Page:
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Space Age Quotes

See if you can guess who said the following:

“In this age of space flight, when we use the modern tools of science to advance into new regions of human activity, the Bible – this grandiose, stirring history of the gradual revelation and unfolding of the moral law – remains in every way an up-to-date book.
Our knowledge and use of the laws of nature that enable us to fly to the moon also enable us to destroy our home planet with the atom bomb. Science itself does not address the question whether we should use the power at our disposal for good or for evil.
The guidelines of what we ought to do are furnished in the moral law of God. It is no longer enough that we pray that God may be with us on our side. We must learn to pray that we may be on God’s side.”

A few years later, he wrote:

“One cannot be exposed to the law and order of the universe without concluding that there must be design and purpose behind it all…The better we understand the intricacies of the universe and all it harbors, the more reason we have found to marvel at the inherent design upon which it is based…
To be forced to believe only one conclusion – that everything in the universe happened by chance – would violate the very objectivity itself…What random process could produce the brains of a man or the system of the human eye?…
They (evolutionists) challenge science to prove the existence of God. But must we really light a candle to see the sun?…They say they cannot visualize a Designer. Well, can a physicist visual an electron?…What strange rationale makes some physicists accept the inconceivable electron as real while refusing to accept the reality of a Designer on the ground that they cannot conceive Him?…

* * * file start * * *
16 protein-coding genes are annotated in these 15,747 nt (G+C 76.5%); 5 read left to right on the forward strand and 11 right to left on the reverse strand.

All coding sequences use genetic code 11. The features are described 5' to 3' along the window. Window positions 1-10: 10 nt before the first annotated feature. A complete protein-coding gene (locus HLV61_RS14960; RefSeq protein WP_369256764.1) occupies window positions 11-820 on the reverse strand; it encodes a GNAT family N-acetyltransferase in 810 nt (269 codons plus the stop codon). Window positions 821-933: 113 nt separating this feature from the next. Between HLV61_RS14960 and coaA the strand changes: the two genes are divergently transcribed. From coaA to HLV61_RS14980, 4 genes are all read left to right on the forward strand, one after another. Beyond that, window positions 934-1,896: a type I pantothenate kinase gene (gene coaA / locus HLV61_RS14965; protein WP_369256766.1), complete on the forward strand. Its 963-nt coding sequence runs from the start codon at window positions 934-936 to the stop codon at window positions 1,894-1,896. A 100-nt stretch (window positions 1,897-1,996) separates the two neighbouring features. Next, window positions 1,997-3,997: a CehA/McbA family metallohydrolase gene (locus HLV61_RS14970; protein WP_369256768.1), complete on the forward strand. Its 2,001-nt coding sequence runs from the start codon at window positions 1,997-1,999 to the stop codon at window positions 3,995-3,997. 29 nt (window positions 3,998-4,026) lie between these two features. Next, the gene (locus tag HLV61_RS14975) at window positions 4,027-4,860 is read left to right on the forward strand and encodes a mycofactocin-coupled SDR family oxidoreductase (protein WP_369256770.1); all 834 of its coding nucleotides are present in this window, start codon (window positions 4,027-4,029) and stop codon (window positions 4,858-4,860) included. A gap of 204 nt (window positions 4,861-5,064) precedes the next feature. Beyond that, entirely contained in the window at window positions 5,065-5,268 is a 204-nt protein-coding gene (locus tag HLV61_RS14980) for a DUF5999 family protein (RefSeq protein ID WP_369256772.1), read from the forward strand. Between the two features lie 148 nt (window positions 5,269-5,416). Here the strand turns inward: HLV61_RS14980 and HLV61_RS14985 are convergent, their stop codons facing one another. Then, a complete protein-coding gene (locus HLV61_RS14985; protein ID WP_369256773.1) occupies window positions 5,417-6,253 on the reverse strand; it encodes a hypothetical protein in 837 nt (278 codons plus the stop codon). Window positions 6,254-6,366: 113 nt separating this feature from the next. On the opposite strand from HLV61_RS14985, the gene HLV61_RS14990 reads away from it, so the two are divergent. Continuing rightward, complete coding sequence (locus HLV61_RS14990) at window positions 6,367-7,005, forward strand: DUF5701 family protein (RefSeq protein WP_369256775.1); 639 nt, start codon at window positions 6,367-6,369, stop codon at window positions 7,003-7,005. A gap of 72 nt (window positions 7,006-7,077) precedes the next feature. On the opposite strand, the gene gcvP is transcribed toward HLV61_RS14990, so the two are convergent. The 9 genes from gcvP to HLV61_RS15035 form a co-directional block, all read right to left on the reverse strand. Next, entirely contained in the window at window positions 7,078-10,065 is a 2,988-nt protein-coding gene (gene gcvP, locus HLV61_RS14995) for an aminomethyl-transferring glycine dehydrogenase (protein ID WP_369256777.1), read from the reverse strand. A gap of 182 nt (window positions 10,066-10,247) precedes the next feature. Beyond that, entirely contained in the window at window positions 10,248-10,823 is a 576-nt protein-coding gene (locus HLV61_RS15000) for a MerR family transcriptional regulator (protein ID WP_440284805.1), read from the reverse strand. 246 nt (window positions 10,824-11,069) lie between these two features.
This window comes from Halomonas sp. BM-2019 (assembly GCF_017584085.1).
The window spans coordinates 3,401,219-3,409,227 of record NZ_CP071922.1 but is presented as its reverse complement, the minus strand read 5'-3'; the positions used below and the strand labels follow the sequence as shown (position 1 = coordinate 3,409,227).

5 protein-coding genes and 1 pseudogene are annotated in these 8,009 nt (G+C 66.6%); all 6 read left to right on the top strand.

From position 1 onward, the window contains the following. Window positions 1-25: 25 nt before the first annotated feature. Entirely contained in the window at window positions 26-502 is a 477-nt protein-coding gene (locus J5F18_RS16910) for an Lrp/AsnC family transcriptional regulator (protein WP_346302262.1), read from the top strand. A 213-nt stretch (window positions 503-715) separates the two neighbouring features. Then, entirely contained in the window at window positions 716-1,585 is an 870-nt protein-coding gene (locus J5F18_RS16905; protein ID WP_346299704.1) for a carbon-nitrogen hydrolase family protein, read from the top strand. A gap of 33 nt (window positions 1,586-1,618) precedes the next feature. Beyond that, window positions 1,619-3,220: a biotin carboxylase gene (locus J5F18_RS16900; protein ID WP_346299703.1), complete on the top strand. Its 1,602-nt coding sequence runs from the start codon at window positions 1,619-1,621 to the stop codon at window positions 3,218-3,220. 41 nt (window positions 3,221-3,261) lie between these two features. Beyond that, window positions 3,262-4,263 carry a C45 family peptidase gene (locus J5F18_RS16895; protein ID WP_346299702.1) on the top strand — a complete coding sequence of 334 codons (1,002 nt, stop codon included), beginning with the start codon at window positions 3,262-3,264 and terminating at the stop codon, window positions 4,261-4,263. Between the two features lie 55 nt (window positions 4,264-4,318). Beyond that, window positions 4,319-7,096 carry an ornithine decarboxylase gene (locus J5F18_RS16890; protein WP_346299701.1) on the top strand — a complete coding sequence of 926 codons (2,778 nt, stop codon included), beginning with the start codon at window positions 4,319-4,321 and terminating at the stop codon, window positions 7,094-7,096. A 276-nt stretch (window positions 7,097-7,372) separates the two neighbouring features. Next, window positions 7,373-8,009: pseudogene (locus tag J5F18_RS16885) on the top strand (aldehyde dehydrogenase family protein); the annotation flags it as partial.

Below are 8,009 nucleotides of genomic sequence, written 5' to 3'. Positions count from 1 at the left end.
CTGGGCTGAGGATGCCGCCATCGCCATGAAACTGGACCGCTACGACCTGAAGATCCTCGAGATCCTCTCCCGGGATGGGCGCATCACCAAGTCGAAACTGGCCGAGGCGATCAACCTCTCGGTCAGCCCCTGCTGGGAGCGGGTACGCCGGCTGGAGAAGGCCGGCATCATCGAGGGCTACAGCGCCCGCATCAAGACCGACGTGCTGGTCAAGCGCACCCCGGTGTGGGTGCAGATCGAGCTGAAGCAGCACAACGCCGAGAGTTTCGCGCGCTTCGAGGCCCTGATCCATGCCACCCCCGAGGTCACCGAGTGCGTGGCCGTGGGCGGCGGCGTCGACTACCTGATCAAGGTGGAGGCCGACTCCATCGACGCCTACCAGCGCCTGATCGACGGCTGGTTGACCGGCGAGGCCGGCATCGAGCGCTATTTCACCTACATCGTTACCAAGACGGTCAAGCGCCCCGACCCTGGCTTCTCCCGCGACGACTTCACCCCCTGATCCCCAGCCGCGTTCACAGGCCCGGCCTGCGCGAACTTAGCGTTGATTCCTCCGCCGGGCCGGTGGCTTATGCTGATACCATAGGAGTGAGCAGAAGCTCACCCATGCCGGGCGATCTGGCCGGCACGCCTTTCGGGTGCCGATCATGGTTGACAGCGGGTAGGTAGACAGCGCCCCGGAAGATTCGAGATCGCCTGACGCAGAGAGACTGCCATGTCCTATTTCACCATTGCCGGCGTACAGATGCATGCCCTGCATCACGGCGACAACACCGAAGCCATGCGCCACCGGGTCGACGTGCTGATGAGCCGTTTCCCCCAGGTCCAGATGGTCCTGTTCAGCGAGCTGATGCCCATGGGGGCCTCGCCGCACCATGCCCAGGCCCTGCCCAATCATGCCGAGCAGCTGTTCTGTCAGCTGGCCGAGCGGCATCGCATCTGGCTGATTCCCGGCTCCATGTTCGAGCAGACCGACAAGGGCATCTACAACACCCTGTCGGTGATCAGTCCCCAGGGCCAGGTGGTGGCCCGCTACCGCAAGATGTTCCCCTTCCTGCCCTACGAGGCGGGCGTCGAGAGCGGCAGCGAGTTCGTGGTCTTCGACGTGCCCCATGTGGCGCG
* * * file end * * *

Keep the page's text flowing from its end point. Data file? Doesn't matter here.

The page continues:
It is scientific honesty that I endorse the presentation of alternative theories for the origin of the universe, life and man in the science classroom. It would be an error to overlook the possibility that the universe was planned rather than happening by chance.”

You probably think these were made by a preacher or a theologian. If you think this, you’d be wrong. The above 2 quotes were made by the “Father of the American Space Program”, the director of NASA and the U.S. guided missile program, Dr. Werner von Braun (1912-1977), one of the top space scientists in the world.

What do you think of his statement that we should present other scientific theories on the origin of the universe in our classrooms?

werner-von-braun

For his Kingdom,
Dave Maynard
https://bsssb-llc.com

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Barach

One of the stories of the Bible that I find most intriguing, is the story of Deborah (D’vorah). Deborah was a judge and prophetess, one of only three prophetesses listed in the Old Testament, along with Miryam, the sister of Moses, and Huldah who lived during the time of King Josiah. Deborah lived between Ramah and Bethel in the hills of Efrayim and would sit under a tree called “D’vorah’s Palm”, and the people would come to her for judgement. She was a woman surrounded by lightning. Her husband’s name was Lapidot, which torch, and by extension lightning-flashes. She would send for another man whose name would mean lightning, a warrior by the name of Barak.

Deborah said to Barak that God was ordering him to march to Mount Tavor with 10,000 men from the tribes of Naftali and Z’vulun, and that He would cause Sisra the commander of King Yavin’s army to encounter Barak with his chariots and troops, but that God would hand Sisra over to him.  Barak’s answer was one that would cost him personal glory. He told Deborah that if she went with him that he would go. She agreed to go but told him that Sisra would be handed over to a woman.

There was a man by the name of Hever, a descendant of Moses’ father-in-law, who informed Sisra that Barak had gone to Mount Tavor, so Sisra gathered 900 iron chariots and all the troops he had with him.